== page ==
• Know that your husband is NOT the enemy!  We war against powers and principalities, not against flesh and blood!  (Ephesians 6:12)
    • You know what kind of bad day you had, but your husband does not.  Likewise, you don’t know what stresses he had. Be thoughtful toward him anyway.
    • Know that regardless of the circumstances, you chose your husband because you love him; you committed yourself to him (before God) for better or worse; and your responsibility is to be Christ to him.  That commitment is between you and God, not you and your husband.  Likewise, how he treats you is between him and God, not between him and you!  Do what you know to be right, and ask God to do the same work in your husband.
    • Know also that the fact that you didn’t make dinner does not make you a bad person, an inadequate person, or a lazy person.  Know and accept the truth, and commit to deflecting things that are not true.  (Attach yourself to God’s truth; detach from the lies of the enemy.)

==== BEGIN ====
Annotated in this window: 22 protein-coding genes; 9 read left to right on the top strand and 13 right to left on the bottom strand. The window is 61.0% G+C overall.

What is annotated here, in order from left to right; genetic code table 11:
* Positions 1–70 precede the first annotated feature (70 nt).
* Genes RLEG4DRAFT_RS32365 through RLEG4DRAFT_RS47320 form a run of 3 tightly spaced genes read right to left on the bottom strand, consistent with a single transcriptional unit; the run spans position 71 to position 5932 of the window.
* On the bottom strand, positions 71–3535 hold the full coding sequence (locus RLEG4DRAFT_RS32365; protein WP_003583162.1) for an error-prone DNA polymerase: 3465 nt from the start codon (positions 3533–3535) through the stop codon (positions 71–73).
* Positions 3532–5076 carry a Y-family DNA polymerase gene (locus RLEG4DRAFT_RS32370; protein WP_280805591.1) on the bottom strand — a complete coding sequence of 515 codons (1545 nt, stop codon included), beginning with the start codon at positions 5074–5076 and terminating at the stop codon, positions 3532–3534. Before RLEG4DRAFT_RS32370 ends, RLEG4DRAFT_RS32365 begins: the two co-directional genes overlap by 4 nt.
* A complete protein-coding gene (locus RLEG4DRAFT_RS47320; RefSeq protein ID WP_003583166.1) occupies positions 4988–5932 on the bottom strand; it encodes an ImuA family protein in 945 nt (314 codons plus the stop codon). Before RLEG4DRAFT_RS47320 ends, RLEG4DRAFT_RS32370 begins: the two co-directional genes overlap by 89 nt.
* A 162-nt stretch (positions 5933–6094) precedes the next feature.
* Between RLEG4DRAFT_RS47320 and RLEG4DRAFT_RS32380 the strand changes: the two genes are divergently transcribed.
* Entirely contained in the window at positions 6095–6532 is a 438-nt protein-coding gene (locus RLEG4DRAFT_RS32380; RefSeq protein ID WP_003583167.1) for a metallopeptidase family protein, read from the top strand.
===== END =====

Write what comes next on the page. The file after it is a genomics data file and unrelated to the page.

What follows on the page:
3. Clothe yourself with kindness, compassion, and love for your husband.  Instead of looking to have your needs met, strive to be there for him.
  4. Treat him as you want to be treated.  Pray that God will soften his heart in the same way.
  5. Entrust the inequities in the relationship to God’s care and justice.  God does care for both of you.  God is a just and righteous God–meaning there is no wrong in Him.  Trust Him with your relationship with your spouse or whomever you may be having difficulties with.  Do the right thing.  Trust God to do the right thing.  Pray for the other person to desire to do the right thing.  And leave the results to God.

Our relationship struggles are never just about the other person.  We have the Power of One.  We have the power of prayer and the power of choice.  Never let the enemy convince you the issue is all the other person.  Commit to being God’s instrument of love, peace, and kindness to the person you’re in relationship with.  Do your part. Trust Him to do His.  Let God be God.

Rejoice in hope, be patient in tribulation, be constant in prayer.  Romans 12:12 (ESV)

No go and make today count!
In His grace,

Mary